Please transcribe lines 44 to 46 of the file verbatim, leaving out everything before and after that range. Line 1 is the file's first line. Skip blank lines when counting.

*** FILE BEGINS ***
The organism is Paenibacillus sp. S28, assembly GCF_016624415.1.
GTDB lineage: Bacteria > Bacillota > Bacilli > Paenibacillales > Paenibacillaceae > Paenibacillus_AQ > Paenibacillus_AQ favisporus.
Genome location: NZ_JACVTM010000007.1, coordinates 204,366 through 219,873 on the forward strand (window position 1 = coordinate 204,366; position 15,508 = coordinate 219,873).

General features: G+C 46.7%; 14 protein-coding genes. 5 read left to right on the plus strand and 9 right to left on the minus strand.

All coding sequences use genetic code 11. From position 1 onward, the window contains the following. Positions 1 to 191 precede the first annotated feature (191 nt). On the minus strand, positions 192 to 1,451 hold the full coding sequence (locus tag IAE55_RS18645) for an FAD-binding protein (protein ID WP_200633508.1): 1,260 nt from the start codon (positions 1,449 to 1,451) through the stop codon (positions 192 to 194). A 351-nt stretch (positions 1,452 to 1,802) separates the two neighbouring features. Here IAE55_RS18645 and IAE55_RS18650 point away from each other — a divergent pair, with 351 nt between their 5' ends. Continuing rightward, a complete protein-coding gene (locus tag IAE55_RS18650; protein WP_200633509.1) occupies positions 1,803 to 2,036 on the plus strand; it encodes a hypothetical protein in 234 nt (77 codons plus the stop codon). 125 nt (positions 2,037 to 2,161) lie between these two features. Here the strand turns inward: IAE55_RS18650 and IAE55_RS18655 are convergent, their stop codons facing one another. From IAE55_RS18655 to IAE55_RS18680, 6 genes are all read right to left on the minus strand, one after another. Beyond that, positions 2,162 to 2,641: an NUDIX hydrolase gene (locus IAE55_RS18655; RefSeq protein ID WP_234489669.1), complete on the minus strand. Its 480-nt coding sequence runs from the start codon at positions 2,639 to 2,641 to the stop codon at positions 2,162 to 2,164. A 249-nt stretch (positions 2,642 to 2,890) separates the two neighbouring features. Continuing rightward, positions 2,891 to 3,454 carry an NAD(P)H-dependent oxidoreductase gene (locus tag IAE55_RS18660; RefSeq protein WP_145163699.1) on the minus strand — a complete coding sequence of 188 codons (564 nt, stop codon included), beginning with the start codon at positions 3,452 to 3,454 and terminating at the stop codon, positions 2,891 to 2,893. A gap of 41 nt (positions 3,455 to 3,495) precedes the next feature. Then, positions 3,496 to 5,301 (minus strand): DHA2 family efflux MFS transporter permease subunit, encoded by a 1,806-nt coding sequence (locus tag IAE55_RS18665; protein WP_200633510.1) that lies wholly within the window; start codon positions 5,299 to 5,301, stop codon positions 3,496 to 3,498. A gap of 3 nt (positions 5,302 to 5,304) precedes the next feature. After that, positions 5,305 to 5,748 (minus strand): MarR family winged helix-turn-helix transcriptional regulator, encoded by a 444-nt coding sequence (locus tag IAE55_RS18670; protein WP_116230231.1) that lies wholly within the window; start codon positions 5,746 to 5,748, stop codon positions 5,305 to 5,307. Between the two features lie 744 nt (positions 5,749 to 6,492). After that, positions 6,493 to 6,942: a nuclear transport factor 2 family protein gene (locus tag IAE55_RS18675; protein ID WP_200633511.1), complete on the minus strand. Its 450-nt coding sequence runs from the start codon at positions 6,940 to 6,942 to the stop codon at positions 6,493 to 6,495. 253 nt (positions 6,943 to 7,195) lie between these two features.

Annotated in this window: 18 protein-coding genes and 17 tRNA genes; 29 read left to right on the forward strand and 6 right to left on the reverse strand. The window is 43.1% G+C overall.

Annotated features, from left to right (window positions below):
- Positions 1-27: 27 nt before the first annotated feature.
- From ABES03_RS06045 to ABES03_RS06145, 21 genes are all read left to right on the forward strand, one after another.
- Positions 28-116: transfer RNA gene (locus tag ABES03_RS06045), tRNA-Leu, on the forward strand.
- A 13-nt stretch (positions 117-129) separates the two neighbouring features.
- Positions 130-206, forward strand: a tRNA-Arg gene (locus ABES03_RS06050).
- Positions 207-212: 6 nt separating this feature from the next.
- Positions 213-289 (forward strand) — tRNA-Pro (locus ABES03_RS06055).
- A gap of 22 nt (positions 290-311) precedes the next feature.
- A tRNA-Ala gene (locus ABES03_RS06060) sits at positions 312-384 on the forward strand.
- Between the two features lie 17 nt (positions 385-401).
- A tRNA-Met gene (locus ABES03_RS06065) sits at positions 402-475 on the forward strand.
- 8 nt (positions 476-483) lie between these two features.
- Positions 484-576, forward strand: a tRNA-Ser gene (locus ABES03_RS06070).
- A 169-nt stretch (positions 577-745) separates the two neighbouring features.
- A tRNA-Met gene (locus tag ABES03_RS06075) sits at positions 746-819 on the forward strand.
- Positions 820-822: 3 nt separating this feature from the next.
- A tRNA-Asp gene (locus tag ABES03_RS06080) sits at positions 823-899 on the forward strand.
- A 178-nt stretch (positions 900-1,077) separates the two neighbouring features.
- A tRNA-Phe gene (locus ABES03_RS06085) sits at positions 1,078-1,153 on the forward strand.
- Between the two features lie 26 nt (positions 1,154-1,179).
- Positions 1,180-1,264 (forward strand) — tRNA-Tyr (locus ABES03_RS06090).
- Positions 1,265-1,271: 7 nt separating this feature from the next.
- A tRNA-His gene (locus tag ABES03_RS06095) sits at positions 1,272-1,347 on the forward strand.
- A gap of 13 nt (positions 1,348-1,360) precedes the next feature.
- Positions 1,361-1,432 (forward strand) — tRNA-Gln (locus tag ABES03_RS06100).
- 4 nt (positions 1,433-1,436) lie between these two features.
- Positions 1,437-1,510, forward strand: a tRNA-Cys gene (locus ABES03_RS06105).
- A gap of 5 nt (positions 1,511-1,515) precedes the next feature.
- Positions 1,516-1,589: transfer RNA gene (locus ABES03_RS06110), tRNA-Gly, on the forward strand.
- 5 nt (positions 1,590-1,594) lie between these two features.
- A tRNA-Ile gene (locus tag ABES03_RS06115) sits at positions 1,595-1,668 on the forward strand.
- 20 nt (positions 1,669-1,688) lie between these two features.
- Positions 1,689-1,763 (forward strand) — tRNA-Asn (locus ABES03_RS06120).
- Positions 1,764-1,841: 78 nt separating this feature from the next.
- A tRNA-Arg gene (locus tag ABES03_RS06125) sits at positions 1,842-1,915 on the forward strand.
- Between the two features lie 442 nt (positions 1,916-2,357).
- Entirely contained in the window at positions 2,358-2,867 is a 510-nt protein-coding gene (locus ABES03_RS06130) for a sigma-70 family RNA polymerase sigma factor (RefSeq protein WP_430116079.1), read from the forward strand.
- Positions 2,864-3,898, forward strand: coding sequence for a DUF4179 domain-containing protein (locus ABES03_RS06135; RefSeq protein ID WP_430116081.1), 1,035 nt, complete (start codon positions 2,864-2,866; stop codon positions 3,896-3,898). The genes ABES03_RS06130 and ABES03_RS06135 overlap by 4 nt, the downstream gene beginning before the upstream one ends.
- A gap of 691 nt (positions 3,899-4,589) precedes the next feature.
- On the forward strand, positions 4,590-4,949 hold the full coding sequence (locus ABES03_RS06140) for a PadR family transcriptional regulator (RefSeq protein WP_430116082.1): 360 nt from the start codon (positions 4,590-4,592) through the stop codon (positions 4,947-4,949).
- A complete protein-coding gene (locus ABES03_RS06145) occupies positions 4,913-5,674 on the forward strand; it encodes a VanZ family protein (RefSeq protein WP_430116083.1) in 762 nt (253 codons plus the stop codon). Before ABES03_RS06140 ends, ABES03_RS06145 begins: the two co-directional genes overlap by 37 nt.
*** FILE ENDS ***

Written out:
- Entirely contained in the window at positions 2,358-2,867 is a 510-nt protein-coding gene (locus ABES03_RS06130) for a sigma-70 family RNA polymerase sigma factor (RefSeq protein WP_430116079.1), read from the forward strand.
- Positions 2,864-3,898, forward strand: coding sequence for a DUF4179 domain-containing protein (locus ABES03_RS06135; RefSeq protein ID WP_430116081.1), 1,035 nt, complete (start codon positions 2,864-2,866; stop codon positions 3,896-3,898). The genes ABES03_RS06130 and ABES03_RS06135 overlap by 4 nt, the downstream gene beginning before the upstream one ends.
- A gap of 691 nt (positions 3,899-4,589) precedes the next feature.